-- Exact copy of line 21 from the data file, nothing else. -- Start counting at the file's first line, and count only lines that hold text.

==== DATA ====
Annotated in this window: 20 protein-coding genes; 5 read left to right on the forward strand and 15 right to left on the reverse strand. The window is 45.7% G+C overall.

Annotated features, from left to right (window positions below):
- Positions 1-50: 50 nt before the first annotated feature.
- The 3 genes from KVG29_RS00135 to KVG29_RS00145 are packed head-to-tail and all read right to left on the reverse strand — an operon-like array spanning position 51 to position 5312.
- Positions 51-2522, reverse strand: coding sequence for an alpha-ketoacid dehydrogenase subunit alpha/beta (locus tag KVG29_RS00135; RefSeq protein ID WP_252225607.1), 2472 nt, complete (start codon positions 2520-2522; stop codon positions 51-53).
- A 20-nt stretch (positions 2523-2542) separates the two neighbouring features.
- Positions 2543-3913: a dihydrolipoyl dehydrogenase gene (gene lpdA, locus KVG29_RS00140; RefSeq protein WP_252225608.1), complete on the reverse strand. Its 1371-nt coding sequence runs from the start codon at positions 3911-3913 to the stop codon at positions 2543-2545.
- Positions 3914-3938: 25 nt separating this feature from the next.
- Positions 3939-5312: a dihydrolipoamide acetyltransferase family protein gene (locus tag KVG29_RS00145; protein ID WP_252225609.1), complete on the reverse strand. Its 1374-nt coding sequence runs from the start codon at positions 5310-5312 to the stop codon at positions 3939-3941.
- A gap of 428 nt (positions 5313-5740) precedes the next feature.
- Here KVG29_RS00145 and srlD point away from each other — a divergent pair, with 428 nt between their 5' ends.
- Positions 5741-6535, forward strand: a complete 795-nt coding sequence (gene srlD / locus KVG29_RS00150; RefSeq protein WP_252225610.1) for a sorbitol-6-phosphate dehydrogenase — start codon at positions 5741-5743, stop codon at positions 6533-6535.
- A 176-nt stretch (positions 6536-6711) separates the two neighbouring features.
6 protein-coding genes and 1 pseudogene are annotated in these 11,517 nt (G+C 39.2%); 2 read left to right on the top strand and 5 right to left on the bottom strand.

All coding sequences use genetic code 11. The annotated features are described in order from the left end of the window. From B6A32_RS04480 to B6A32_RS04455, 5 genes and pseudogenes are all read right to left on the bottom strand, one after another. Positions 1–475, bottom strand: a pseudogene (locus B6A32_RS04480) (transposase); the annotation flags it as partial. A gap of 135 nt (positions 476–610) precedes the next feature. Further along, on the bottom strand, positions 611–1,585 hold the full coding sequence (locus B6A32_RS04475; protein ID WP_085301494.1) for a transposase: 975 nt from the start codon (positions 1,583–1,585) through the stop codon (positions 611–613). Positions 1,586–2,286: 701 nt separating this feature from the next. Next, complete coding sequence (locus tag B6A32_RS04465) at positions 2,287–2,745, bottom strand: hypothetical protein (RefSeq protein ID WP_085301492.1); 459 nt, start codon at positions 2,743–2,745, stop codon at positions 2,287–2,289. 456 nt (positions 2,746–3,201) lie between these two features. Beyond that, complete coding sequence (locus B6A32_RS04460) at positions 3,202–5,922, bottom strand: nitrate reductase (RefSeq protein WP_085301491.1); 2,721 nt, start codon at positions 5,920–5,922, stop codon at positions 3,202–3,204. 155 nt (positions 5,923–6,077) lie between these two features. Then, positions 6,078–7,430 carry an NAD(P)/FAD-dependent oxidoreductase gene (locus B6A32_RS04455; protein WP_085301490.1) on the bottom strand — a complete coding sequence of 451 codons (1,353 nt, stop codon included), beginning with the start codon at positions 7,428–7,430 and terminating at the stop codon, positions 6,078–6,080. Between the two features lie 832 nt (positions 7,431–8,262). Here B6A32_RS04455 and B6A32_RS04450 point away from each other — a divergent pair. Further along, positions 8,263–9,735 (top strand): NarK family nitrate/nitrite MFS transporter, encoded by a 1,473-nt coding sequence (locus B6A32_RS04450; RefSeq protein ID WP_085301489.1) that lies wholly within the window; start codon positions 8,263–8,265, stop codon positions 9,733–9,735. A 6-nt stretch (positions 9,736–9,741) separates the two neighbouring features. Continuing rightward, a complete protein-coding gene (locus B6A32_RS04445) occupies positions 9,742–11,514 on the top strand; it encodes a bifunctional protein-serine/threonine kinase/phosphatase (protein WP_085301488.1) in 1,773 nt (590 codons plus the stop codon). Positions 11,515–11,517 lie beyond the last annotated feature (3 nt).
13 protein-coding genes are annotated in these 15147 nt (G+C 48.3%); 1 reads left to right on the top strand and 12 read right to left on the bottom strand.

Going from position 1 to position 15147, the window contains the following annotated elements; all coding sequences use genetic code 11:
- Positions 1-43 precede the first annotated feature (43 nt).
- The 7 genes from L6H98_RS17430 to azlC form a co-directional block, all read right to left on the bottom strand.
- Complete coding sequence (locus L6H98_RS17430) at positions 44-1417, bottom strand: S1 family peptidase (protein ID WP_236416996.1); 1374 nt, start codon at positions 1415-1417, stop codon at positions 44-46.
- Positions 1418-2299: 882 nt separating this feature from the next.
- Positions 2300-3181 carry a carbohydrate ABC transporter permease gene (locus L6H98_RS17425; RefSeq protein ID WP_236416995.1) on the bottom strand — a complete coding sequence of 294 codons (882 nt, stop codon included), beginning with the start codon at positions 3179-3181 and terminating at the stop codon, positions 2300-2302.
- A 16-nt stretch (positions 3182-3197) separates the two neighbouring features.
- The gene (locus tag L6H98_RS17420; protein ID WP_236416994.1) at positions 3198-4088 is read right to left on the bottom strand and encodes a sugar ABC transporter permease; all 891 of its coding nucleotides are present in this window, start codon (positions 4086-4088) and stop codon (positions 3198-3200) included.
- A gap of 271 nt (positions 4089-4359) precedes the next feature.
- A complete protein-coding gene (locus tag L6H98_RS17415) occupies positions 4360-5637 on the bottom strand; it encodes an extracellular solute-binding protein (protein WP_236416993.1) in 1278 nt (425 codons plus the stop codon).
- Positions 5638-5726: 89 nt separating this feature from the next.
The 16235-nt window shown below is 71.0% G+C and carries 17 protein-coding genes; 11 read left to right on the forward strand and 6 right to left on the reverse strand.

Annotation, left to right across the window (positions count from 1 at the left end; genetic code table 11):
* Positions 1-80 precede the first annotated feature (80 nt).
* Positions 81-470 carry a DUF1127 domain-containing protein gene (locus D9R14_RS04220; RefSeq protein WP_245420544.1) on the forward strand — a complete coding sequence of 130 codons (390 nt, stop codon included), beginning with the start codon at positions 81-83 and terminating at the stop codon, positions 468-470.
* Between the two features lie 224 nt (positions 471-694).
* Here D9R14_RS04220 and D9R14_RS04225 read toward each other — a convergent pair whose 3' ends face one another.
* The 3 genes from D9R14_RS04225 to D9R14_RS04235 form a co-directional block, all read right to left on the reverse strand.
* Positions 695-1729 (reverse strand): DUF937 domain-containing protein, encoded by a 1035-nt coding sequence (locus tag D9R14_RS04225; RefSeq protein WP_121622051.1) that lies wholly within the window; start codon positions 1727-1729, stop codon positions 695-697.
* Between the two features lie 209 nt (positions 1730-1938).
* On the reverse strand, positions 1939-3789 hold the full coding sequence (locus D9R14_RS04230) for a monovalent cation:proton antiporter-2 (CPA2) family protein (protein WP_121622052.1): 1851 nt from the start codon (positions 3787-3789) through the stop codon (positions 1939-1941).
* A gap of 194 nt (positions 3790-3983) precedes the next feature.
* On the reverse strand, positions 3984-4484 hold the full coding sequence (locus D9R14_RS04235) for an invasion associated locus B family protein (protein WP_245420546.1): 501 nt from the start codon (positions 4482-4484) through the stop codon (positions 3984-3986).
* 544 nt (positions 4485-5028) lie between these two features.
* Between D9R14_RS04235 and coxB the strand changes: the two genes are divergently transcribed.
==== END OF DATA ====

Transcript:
- Positions 1418-2299: 882 nt separating this feature from the next.